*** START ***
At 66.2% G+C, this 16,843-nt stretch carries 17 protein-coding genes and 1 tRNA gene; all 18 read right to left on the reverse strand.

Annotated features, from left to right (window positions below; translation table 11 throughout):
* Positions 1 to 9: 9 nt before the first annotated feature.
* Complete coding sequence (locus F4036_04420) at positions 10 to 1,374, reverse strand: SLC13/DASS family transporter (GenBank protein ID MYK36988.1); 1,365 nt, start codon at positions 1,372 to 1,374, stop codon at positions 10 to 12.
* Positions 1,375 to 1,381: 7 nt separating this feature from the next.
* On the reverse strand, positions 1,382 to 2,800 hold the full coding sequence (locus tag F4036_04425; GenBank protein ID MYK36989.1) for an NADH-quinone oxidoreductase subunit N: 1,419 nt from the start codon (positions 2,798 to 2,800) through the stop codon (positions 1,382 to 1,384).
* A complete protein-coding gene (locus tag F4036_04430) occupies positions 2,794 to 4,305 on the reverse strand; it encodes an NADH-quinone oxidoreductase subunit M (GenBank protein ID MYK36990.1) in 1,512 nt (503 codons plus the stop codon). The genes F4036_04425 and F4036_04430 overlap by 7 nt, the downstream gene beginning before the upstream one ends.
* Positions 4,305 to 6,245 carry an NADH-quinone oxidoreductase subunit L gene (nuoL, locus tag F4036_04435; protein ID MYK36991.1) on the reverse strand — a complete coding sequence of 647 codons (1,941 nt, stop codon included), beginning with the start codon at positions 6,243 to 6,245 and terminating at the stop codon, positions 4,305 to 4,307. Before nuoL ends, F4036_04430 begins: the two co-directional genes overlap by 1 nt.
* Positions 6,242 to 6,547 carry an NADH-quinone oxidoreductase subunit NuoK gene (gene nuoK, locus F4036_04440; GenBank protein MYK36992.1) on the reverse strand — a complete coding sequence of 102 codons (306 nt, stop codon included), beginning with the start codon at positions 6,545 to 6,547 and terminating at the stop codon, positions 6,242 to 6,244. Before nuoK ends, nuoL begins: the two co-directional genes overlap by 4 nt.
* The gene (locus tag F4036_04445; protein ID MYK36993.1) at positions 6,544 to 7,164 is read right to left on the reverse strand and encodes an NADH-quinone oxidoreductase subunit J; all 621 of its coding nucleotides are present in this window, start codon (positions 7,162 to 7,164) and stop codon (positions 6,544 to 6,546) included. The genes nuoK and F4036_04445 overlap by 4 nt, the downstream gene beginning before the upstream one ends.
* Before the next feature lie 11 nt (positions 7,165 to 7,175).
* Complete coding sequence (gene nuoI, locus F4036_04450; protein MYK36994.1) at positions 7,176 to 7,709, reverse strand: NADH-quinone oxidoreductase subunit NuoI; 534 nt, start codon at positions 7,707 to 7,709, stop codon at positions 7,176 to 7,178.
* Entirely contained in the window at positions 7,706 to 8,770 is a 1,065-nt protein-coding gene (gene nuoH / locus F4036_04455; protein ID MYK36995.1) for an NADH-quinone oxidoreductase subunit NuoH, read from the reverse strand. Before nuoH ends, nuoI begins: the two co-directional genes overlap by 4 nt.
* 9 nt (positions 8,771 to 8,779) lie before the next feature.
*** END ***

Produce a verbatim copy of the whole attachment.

At 66.2% G+C, this 16,843-nt stretch carries 17 protein-coding genes and 1 tRNA gene; all 18 read right to left on the reverse strand.

Annotated features, from left to right (window positions below; translation table 11 throughout):
* Positions 1 to 9: 9 nt before the first annotated feature.
* Complete coding sequence (locus F4036_04420) at positions 10 to 1,374, reverse strand: SLC13/DASS family transporter (GenBank protein ID MYK36988.1); 1,365 nt, start codon at positions 1,372 to 1,374, stop codon at positions 10 to 12.
* Positions 1,375 to 1,381: 7 nt separating this feature from the next.
* On the reverse strand, positions 1,382 to 2,800 hold the full coding sequence (locus tag F4036_04425; GenBank protein ID MYK36989.1) for an NADH-quinone oxidoreductase subunit N: 1,419 nt from the start codon (positions 2,798 to 2,800) through the stop codon (positions 1,382 to 1,384).
* A complete protein-coding gene (locus tag F4036_04430) occupies positions 2,794 to 4,305 on the reverse strand; it encodes an NADH-quinone oxidoreductase subunit M (GenBank protein ID MYK36990.1) in 1,512 nt (503 codons plus the stop codon). The genes F4036_04425 and F4036_04430 overlap by 7 nt, the downstream gene beginning before the upstream one ends.
* Positions 4,305 to 6,245 carry an NADH-quinone oxidoreductase subunit L gene (nuoL, locus tag F4036_04435; protein ID MYK36991.1) on the reverse strand — a complete coding sequence of 647 codons (1,941 nt, stop codon included), beginning with the start codon at positions 6,243 to 6,245 and terminating at the stop codon, positions 4,305 to 4,307. Before nuoL ends, F4036_04430 begins: the two co-directional genes overlap by 1 nt.
* Positions 6,242 to 6,547 carry an NADH-quinone oxidoreductase subunit NuoK gene (gene nuoK, locus F4036_04440; GenBank protein MYK36992.1) on the reverse strand — a complete coding sequence of 102 codons (306 nt, stop codon included), beginning with the start codon at positions 6,545 to 6,547 and terminating at the stop codon, positions 6,242 to 6,244. Before nuoK ends, nuoL begins: the two co-directional genes overlap by 4 nt.
* The gene (locus tag F4036_04445; protein ID MYK36993.1) at positions 6,544 to 7,164 is read right to left on the reverse strand and encodes an NADH-quinone oxidoreductase subunit J; all 621 of its coding nucleotides are present in this window, start codon (positions 7,162 to 7,164) and stop codon (positions 6,544 to 6,546) included. The genes nuoK and F4036_04445 overlap by 4 nt, the downstream gene beginning before the upstream one ends.
* Before the next feature lie 11 nt (positions 7,165 to 7,175).
* Complete coding sequence (gene nuoI, locus F4036_04450; protein MYK36994.1) at positions 7,176 to 7,709, reverse strand: NADH-quinone oxidoreductase subunit NuoI; 534 nt, start codon at positions 7,707 to 7,709, stop codon at positions 7,176 to 7,178.
* Entirely contained in the window at positions 7,706 to 8,770 is a 1,065-nt protein-coding gene (gene nuoH / locus F4036_04455; protein ID MYK36995.1) for an NADH-quinone oxidoreductase subunit NuoH, read from the reverse strand. Before nuoH ends, nuoI begins: the two co-directional genes overlap by 4 nt.
* 9 nt (positions 8,771 to 8,779) lie before the next feature.